Here’s Haystacks and Barn, by George Bellows, which exactly portrays the way the sun was slanting over the hills, shining right into my photophobic eyes. 

Haystacks and Barn, George Bellows, 1909

Haystacks and Barn, George Bellows, 1909

(I recently had the privilege of seeing an excellent Bellows exhibit at the Columbus Museum of Art, which……looks like it’s no longer running. Ah, well. They still have a very interesting Matthew Brandt exhibit running through March 9 and a Toulouse-Lautrec that just opened).

Another great portrayal of blinding late winter light is Roofs of the Cobb Barn, painted by Edward Hopper in 1931.

Roofs of the Cobb Barn, Edward Hopper, 1931

Roofs of the Cobb Barn, Edward Hopper, 1931

I’ve always loved this next one.

Gray and Gold, by John Rogers Cox, 1942

Gray and Gold, by John Rogers Cox, 1942

That’s Gray and Gold, by John Rogers Cox. I know it’s more of a summer picture, judging by the height of the wheat, but the aesthetic is the same.

From here on out I’d like to venture out into a more abstract depiction of what my poor freaked-out eyes were trying to process. These next are similar in tone and mood, if not in image, and actually, though an interior portrait, this was the first painting that sprung to mind as I was thinking about pulling this together.

Symphony in White No. 1: The White Girl, James Whistler, 1862

Symphony in White No. 1: The White Girl, James Whistler, 1862

Whistler’s Symphony in White. 

(As a brief and unnecessary aside, I would here like to mention that I once dated a fellow who told me I reminded him of Whistler’s Mother. So. There’s that.)

Anselm Kiefer, Wooden Room, 1972

Anselm Kiefer, Wooden Room, 1972

In our second painting of the day from 1972, that’s Anselm Kiefer, with Wooden Room. 

Up next is an abstract minimalist painter that I really, really love, for somewhat unaccountable reasons. His Sea Painting is one of my favorites.

This is Brice Marden’s Avrutun: 

Avrutun, Brice Marden, 1971

Avrutun, Brice Marden, 1971

And yes, I know Ohio isn’t Venice, but the lighting in JMW Turner’s Venetian Festival is pretty perfect. (As his lighting always is).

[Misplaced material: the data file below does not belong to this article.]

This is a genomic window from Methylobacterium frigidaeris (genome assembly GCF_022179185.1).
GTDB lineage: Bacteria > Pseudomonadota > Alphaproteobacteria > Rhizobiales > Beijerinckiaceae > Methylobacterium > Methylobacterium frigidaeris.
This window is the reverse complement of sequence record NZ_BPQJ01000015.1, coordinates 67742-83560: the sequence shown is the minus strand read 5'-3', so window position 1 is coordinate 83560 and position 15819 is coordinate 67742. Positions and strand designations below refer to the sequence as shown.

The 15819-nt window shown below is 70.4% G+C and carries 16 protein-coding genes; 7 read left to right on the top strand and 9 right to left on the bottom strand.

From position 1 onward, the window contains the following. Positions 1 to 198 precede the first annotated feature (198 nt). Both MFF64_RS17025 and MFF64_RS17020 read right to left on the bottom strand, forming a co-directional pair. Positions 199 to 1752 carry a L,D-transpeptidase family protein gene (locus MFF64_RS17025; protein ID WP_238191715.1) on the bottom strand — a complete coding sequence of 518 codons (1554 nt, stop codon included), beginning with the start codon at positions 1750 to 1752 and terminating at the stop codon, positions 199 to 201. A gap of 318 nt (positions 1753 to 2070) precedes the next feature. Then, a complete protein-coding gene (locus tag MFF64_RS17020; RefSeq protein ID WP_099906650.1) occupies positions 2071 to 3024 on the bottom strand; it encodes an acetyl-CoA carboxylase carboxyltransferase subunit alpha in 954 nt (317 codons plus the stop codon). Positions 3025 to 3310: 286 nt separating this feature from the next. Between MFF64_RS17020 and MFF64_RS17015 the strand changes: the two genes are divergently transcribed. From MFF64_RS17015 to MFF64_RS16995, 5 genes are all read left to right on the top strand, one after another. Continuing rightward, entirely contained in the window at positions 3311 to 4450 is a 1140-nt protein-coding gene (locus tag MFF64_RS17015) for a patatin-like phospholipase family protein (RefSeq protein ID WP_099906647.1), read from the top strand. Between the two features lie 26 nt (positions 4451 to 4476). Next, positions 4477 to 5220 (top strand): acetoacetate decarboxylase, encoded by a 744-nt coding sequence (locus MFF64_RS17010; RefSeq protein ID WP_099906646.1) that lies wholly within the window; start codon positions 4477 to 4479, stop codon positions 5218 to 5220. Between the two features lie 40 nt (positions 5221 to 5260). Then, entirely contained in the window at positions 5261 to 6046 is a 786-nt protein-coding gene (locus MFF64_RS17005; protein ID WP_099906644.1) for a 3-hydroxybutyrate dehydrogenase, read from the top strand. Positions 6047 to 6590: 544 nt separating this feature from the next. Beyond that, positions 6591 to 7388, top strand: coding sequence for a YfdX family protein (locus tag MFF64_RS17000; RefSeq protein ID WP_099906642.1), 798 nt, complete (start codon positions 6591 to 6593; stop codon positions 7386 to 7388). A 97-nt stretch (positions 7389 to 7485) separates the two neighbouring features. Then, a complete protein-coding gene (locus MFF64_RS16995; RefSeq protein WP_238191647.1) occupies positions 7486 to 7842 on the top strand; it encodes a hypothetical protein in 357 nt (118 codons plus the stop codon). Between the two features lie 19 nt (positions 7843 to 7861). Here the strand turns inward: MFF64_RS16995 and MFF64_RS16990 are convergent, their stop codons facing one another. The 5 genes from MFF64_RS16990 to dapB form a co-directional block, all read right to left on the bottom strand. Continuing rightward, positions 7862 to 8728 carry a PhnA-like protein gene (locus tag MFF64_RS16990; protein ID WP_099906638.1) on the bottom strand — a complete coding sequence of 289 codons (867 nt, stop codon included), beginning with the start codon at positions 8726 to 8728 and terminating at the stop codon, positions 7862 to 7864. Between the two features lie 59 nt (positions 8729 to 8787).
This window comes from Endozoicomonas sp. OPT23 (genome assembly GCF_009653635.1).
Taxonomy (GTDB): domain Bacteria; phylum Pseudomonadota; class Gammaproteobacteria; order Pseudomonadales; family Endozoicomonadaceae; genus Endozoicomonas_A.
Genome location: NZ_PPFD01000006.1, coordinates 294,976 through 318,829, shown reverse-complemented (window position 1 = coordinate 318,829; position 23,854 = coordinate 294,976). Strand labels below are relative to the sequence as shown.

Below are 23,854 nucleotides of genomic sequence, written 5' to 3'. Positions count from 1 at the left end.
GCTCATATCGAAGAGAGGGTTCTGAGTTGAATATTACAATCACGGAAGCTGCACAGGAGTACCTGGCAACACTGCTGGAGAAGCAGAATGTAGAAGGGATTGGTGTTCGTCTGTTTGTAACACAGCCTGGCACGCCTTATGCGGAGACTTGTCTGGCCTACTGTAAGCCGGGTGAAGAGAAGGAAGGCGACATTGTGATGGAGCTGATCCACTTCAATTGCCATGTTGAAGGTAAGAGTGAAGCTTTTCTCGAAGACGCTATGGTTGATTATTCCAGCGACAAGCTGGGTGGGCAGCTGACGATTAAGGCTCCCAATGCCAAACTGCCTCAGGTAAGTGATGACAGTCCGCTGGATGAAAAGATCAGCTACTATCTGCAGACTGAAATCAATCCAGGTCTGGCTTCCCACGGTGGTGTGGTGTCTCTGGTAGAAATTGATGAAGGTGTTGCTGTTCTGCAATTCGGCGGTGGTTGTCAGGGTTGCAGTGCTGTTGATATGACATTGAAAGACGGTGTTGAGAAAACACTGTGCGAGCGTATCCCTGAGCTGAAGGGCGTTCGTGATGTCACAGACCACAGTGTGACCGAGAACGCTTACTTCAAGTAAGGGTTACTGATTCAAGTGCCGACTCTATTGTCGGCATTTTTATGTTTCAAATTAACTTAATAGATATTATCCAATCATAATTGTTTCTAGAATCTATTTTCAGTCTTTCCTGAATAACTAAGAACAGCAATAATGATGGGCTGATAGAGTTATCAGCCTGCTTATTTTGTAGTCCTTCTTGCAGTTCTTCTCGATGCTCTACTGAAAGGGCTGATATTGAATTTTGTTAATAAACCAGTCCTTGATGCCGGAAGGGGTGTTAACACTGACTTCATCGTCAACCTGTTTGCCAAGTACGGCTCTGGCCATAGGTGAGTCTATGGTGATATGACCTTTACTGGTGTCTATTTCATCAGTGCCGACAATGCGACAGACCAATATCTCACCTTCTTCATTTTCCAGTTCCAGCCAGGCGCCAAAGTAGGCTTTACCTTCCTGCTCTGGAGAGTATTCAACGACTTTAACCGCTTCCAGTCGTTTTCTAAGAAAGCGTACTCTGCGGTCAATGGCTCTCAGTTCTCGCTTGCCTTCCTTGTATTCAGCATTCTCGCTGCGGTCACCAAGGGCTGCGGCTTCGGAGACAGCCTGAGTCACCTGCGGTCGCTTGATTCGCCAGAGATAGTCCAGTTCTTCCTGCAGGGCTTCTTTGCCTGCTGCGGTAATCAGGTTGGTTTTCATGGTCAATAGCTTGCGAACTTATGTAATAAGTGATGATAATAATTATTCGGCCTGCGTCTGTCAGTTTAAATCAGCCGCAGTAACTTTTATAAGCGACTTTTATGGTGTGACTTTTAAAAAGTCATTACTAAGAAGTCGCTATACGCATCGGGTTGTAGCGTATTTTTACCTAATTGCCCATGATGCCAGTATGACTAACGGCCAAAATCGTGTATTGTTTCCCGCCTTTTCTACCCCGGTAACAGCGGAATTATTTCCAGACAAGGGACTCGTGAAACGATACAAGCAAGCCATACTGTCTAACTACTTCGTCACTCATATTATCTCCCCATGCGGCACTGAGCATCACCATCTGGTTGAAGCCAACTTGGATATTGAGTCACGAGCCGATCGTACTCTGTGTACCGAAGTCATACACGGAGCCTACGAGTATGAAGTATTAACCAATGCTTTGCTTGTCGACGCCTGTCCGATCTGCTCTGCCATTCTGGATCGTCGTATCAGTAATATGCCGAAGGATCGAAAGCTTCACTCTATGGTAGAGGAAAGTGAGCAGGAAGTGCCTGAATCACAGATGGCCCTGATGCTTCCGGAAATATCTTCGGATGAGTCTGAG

Venetian Festival, JMW Turner, 1845

Venetian Festival, JMW Turner, 1845

And finally, I was recently introduced to the spectacular work of Diana Al-Hadid via a spectacular exhibit of her work at the Akron Art Museum….I highly encourage anyone unfamiliar with her paintings or sculpture to check her out. I could never post enough to do her work justice, so hop on over to her website to get a better idea of the scope of her projects, or try to see an exhibit of hers.  Besides Akron, I know one is open in New York through March 19.

Divided Line, Diana Al-Hadid, 2012

Divided Line, Diana Al-Hadid, 2012

That’s a painting/panel installation called Divided Line. Any picture I post cannot convey the full impact of her stuff.

Here’s one teeny tiny close up from her sculpture Suspended After Image: 

Suspended After Image, Diana Al-Hadid, 2012, detail

Suspended After Image, Diana Al-Hadid, 2012, detail

And the full thing:

Diana Al-Hadid, Suspended After Image, 2012

Diana Al-Hadid, Suspended After Image, 2012

This short video from Art21 is a great introduction to what she’s doing.

Well! I hope you all enjoyed a tour through my ocular impairment….before you go, I want to share one more thing.

I woke up this morning in a very strange mood, dour, almost, which intensified as I worked on some writing I’m doing for another project. I don’t know why exactly; maybe something happened in my dreams. But I was completely shaken out of it by this recording, and I just wanted to share it with you in case you could use a dose of enthusiasm or joy.

Beethoven’ll get you going.

Here’s my favorite recording of Beethoven’s 7th Symphony, led by Carlos Kleiber. (The 1st movement is really what did it for me).